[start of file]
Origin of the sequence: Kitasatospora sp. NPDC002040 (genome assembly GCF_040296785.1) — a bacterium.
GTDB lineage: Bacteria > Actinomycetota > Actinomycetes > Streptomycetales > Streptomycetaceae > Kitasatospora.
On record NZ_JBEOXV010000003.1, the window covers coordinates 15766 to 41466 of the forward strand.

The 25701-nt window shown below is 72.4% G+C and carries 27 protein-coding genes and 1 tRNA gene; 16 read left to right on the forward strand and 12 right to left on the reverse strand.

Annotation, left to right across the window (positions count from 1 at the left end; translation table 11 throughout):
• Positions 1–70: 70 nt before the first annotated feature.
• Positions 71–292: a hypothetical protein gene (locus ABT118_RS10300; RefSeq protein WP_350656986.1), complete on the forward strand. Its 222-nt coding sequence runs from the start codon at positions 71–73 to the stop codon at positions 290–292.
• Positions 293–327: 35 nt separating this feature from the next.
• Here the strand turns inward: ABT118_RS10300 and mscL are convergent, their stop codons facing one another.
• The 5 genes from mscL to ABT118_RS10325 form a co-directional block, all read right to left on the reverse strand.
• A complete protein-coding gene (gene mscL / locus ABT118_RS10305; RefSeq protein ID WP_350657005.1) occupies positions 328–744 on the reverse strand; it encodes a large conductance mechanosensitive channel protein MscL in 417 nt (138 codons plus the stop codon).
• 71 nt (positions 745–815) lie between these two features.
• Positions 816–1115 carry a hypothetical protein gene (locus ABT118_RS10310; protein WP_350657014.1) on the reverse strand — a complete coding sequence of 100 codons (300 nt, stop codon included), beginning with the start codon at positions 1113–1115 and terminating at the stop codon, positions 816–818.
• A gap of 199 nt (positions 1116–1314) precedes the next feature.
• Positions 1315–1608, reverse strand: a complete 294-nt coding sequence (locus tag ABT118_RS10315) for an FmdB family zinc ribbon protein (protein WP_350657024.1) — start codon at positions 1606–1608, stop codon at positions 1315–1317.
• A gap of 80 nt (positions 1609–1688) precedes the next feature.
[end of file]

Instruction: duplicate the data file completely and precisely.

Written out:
Origin of the sequence: Kitasatospora sp. NPDC002040 (genome assembly GCF_040296785.1) — a bacterium.
GTDB lineage: Bacteria > Actinomycetota > Actinomycetes > Streptomycetales > Streptomycetaceae > Kitasatospora.
On record NZ_JBEOXV010000003.1, the window covers coordinates 15766 to 41466 of the forward strand.

The 25701-nt window shown below is 72.4% G+C and carries 27 protein-coding genes and 1 tRNA gene; 16 read left to right on the forward strand and 12 right to left on the reverse strand.

Annotation, left to right across the window (positions count from 1 at the left end; translation table 11 throughout):
• Positions 1–70: 70 nt before the first annotated feature.
• Positions 71–292: a hypothetical protein gene (locus ABT118_RS10300; RefSeq protein WP_350656986.1), complete on the forward strand. Its 222-nt coding sequence runs from the start codon at positions 71–73 to the stop codon at positions 290–292.
• Positions 293–327: 35 nt separating this feature from the next.
• Here the strand turns inward: ABT118_RS10300 and mscL are convergent, their stop codons facing one another.
• The 5 genes from mscL to ABT118_RS10325 form a co-directional block, all read right to left on the reverse strand.
• A complete protein-coding gene (gene mscL / locus ABT118_RS10305; RefSeq protein ID WP_350657005.1) occupies positions 328–744 on the reverse strand; it encodes a large conductance mechanosensitive channel protein MscL in 417 nt (138 codons plus the stop codon).
• 71 nt (positions 745–815) lie between these two features.
• Positions 816–1115 carry a hypothetical protein gene (locus ABT118_RS10310; protein WP_350657014.1) on the reverse strand — a complete coding sequence of 100 codons (300 nt, stop codon included), beginning with the start codon at positions 1113–1115 and terminating at the stop codon, positions 816–818.
• A gap of 199 nt (positions 1116–1314) precedes the next feature.
• Positions 1315–1608, reverse strand: a complete 294-nt coding sequence (locus tag ABT118_RS10315) for an FmdB family zinc ribbon protein (protein WP_350657024.1) — start codon at positions 1606–1608, stop codon at positions 1315–1317.
• A gap of 80 nt (positions 1609–1688) precedes the next feature.